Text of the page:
The music industry has recently seen a vast change in the type of products consumers demand, from physical items such as CDs, to digital downloads, and it looks as if this digitisation may hit the publishing sector in the near future. Yahoo
have now announced plans to develop a freely available online archive for books, audio, video and music while Google Print
has already begun scanning books, although the company has become embroiled in legal wrangles over copyright issues. The current idea is to make their archives searchable and provide a short excerpt of a book in order for the user to assess its suitability for their purpose, hopefully leading to the sale of a copy.
It seems that Yahoo has overtaken Google in the race to digitise by deciding to publish copyrighted material only with permission of the holder and hopes that the 18,000 proposed works will be online by the end of next year. In contrast, Google has decided to publish all works from selected universities unless objections are received, causing The Authors Guild to take legal action which subsequently halted scanning of copyrighted material for a short while. At this point in time, texts that are protected by copyright will not be scanned in full but in the future, I think these companies will offer whole books online for a small cost, with a proportion going to the publisher and author.
Currently there are only plans for including American literature and content from Britain's National Archive and the European Archive to be decided by them in due course. However, with many other websites continuing this trend, the content made available on the Internet to view, download or print will become extensive and there will be no market for hard copies, making the high street retailers redundant (Keh, 1998). Nonetheless, questions relating to digital rights management would have to be answered before this is implemented, for example, if one person can download a book, is it acceptable to print ten copies and distribute them to friends?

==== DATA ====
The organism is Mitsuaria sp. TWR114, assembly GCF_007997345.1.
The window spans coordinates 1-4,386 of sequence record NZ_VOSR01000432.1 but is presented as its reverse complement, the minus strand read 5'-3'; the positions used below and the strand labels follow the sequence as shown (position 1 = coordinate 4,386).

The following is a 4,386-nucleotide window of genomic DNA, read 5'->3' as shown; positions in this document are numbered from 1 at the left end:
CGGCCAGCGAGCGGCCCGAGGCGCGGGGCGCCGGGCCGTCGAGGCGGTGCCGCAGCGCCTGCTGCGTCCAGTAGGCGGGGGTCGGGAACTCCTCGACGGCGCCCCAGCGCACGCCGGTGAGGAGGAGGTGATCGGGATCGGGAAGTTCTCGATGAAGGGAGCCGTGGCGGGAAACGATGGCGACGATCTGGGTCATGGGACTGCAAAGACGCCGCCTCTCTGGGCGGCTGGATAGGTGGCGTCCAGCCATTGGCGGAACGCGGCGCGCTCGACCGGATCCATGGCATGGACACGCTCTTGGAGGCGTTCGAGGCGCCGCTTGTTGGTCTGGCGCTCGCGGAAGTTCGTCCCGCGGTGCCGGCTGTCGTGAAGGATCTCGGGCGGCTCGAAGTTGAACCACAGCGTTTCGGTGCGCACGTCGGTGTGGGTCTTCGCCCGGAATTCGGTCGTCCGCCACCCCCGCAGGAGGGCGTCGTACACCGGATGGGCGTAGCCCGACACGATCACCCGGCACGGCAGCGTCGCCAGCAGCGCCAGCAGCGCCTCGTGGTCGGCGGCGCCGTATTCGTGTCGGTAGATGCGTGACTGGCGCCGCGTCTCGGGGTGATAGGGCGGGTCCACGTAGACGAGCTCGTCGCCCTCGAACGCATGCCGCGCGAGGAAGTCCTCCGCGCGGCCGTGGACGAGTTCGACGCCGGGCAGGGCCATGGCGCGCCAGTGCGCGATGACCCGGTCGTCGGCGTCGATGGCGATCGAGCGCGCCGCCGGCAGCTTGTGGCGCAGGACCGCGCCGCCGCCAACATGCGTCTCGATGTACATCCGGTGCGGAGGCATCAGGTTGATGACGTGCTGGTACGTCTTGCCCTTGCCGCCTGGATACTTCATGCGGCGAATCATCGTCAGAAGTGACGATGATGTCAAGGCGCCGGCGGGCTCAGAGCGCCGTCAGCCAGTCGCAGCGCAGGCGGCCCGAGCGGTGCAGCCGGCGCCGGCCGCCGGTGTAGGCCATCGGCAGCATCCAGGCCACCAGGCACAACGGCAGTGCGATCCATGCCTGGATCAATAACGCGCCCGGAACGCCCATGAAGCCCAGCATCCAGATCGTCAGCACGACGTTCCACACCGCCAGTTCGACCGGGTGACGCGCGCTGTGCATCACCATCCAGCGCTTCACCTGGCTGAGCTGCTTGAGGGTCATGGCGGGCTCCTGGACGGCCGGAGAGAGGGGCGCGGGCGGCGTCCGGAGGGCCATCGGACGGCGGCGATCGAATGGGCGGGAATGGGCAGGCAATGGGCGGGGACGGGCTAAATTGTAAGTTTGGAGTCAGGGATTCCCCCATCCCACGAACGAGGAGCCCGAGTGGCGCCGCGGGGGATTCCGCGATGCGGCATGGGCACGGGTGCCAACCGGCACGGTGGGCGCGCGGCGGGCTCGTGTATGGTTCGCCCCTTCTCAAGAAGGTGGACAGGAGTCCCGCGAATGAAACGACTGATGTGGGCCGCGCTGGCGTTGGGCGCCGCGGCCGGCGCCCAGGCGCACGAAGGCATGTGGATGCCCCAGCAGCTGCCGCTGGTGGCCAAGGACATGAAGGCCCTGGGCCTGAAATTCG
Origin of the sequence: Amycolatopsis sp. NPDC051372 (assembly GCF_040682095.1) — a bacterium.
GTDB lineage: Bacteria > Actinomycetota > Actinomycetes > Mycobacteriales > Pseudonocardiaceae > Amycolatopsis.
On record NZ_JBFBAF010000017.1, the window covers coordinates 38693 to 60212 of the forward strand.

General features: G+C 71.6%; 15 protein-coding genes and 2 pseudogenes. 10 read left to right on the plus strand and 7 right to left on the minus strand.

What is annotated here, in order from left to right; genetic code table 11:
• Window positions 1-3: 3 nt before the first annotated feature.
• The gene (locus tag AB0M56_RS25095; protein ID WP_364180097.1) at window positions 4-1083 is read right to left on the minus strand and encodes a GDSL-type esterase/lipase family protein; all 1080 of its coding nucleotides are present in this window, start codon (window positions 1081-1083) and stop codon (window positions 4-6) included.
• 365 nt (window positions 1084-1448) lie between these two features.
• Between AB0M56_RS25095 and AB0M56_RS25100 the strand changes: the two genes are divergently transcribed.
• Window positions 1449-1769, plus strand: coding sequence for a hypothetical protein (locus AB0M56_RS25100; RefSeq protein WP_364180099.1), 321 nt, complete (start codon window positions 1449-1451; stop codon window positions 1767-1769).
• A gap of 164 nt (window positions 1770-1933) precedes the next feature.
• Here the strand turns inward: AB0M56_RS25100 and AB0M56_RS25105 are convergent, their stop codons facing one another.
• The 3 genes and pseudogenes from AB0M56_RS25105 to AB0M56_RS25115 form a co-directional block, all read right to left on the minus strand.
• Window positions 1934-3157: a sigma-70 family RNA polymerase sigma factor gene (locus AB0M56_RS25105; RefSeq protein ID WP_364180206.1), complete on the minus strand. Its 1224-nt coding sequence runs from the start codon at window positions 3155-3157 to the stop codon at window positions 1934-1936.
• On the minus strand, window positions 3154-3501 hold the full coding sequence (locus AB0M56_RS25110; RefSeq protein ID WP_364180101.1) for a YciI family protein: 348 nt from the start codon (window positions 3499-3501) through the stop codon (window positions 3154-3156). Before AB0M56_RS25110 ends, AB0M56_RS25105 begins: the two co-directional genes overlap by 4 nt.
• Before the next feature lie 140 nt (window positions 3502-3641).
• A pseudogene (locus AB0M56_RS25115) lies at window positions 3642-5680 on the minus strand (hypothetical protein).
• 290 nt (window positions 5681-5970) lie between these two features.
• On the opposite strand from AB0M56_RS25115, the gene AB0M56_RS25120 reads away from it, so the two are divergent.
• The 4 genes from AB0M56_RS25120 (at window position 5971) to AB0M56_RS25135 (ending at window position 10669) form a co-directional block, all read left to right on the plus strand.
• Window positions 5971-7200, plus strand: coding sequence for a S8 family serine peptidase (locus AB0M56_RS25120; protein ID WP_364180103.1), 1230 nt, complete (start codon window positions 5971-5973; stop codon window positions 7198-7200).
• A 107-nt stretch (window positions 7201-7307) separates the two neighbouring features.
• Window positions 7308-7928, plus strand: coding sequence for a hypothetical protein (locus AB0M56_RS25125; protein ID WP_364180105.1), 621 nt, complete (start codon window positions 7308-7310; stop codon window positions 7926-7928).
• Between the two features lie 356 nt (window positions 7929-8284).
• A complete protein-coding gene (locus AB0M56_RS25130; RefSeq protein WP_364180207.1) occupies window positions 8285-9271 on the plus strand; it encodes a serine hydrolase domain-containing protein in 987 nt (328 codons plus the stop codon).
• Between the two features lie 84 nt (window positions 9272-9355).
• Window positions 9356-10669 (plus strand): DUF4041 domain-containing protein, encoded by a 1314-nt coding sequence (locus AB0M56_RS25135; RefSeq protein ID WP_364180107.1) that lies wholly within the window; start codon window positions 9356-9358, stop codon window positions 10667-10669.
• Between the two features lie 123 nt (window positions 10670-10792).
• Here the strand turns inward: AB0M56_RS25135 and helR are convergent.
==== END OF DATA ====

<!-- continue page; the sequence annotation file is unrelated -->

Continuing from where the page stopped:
Following on from these plans, Google is proposing an online rental service
whereby people would be able to read books on the Internet. A title would be available for up to one week at 10% of the retail price and customers would not be able to save or print them, however, Google has not confirmed this project so the information is currently only speculation. This proposed rental scheme is likely to prove successful because many people do not want to read a book more than once (unless for reference) therefore an online library presents a good solution.
As an aside, I would like to mention the publishing of sheet music as I find what has happened quite interesting. There are now many websites such as Musicnotes.com
which offer sheet music to download and print for a relatively small price, but it is unfair to sell these without providing a preview as customers often cannot determine the difficulty of a piece of music without seeing it first. Currently, the websites offer the first page - a reasonable method for classical music but for pop music, which is simpler and mostly based on repetitive chord patters, I find the first page gives enough information to work out the whole piece. Obviously, for less experienced musicians this will be more difficult however I do think that this will prove to be an impending problem for online sheet music distribution.
Back to text based publishing: in the future I think that most publishers will eventually have to give in and start using the Internet as a distributing tool for new titles. This will likely mean a significant decrease in prices for consumers as there will be fewer production costs for companies, therefore the publishers will have to decide how they are going to profit from this. One way would be to allow advertising on their websites but this would only be possible if they had enough customers. It is possible that publishers will not have a future as authors may decide to publish on the Internet themselves – many people already do in the form of weblogs, but again, as with musicians, the question is how do they publicise their work to create demand for the product? This may be the only opportunity for publishers to survive and they would have to adapt their business strategies in order to offer a different type of service.
As for newspapers, RSS
and online publishing are making sales plummet and I think that these companies will eventually place all of their focus on Internet based services. The issue here is not just that people are not buying papers, but that the companies are not getting revenue from selling advertising space. This is because job vacancies are now dealt with through Internet search engines and company websites, and demand for general classifieds have seen a decline due to websites such as Craigslist
Finally, I think there will always be a market for genuinely rare and collectible used books, and the prices will be driven up by the global transparency that the Internet offers. Buying hard copies of specialised material at high cost (e.g. academic textbooks) may be a thing of the past - at least I hope so!Bibliography
Keh, H. T., (1998), “Evolution of the book publishing industry Structural changes and strategic implications”, Journal of Management History, Bradford: Vol.4, Iss. 2, pg. 104
Long, S. A., (2003), “The case for e-books: an introduction”, New Library World, Vol. 104, Iss. ½, pp.29-32.
Milliot, J., (2005), “Searching for Digital Dollars”, Publishers Weekly, New York: Oct 31, Vol. 252, Iss. 43, pg. 12.